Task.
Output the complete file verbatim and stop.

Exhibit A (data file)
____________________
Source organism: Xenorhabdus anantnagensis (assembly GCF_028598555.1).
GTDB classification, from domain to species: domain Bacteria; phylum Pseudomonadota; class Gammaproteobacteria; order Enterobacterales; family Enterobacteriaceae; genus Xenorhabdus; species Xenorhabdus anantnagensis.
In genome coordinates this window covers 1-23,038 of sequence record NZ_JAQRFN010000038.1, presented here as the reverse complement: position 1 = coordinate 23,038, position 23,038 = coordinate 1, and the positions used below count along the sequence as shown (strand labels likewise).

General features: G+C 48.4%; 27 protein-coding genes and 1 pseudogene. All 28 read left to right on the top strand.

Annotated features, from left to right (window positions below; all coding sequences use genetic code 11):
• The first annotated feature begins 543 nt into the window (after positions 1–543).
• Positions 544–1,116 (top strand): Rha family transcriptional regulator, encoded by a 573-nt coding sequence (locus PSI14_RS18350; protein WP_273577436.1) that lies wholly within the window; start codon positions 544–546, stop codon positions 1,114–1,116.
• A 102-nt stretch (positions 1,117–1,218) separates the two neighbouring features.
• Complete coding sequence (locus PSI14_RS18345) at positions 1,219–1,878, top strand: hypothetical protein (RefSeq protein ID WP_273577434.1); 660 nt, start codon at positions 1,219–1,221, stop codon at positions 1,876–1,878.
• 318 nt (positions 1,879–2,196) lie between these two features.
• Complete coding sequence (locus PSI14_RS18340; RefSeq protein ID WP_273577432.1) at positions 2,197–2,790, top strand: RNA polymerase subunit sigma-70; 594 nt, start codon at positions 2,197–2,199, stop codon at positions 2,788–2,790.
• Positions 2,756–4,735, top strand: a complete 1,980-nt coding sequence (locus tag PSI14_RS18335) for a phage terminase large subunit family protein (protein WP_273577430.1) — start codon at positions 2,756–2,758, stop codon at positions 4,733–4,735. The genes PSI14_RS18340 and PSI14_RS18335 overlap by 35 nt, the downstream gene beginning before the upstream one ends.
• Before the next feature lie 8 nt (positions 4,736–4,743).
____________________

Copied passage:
Source organism: Xenorhabdus anantnagensis (assembly GCF_028598555.1).
GTDB classification, from domain to species: domain Bacteria; phylum Pseudomonadota; class Gammaproteobacteria; order Enterobacterales; family Enterobacteriaceae; genus Xenorhabdus; species Xenorhabdus anantnagensis.
In genome coordinates this window covers 1-23,038 of sequence record NZ_JAQRFN010000038.1, presented here as the reverse complement: position 1 = coordinate 23,038, position 23,038 = coordinate 1, and the positions used below count along the sequence as shown (strand labels likewise).

General features: G+C 48.4%; 27 protein-coding genes and 1 pseudogene. All 28 read left to right on the top strand.

Annotated features, from left to right (window positions below; all coding sequences use genetic code 11):
• The first annotated feature begins 543 nt into the window (after positions 1–543).
• Positions 544–1,116 (top strand): Rha family transcriptional regulator, encoded by a 573-nt coding sequence (locus PSI14_RS18350; protein WP_273577436.1) that lies wholly within the window; start codon positions 544–546, stop codon positions 1,114–1,116.
• A 102-nt stretch (positions 1,117–1,218) separates the two neighbouring features.
• Complete coding sequence (locus PSI14_RS18345) at positions 1,219–1,878, top strand: hypothetical protein (RefSeq protein ID WP_273577434.1); 660 nt, start codon at positions 1,219–1,221, stop codon at positions 1,876–1,878.
• 318 nt (positions 1,879–2,196) lie between these two features.
• Complete coding sequence (locus PSI14_RS18340; RefSeq protein ID WP_273577432.1) at positions 2,197–2,790, top strand: RNA polymerase subunit sigma-70; 594 nt, start codon at positions 2,197–2,199, stop codon at positions 2,788–2,790.
• Positions 2,756–4,735, top strand: a complete 1,980-nt coding sequence (locus tag PSI14_RS18335) for a phage terminase large subunit family protein (protein WP_273577430.1) — start codon at positions 2,756–2,758, stop codon at positions 4,733–4,735. The genes PSI14_RS18340 and PSI14_RS18335 overlap by 35 nt, the downstream gene beginning before the upstream one ends.
• Before the next feature lie 8 nt (positions 4,736–4,743).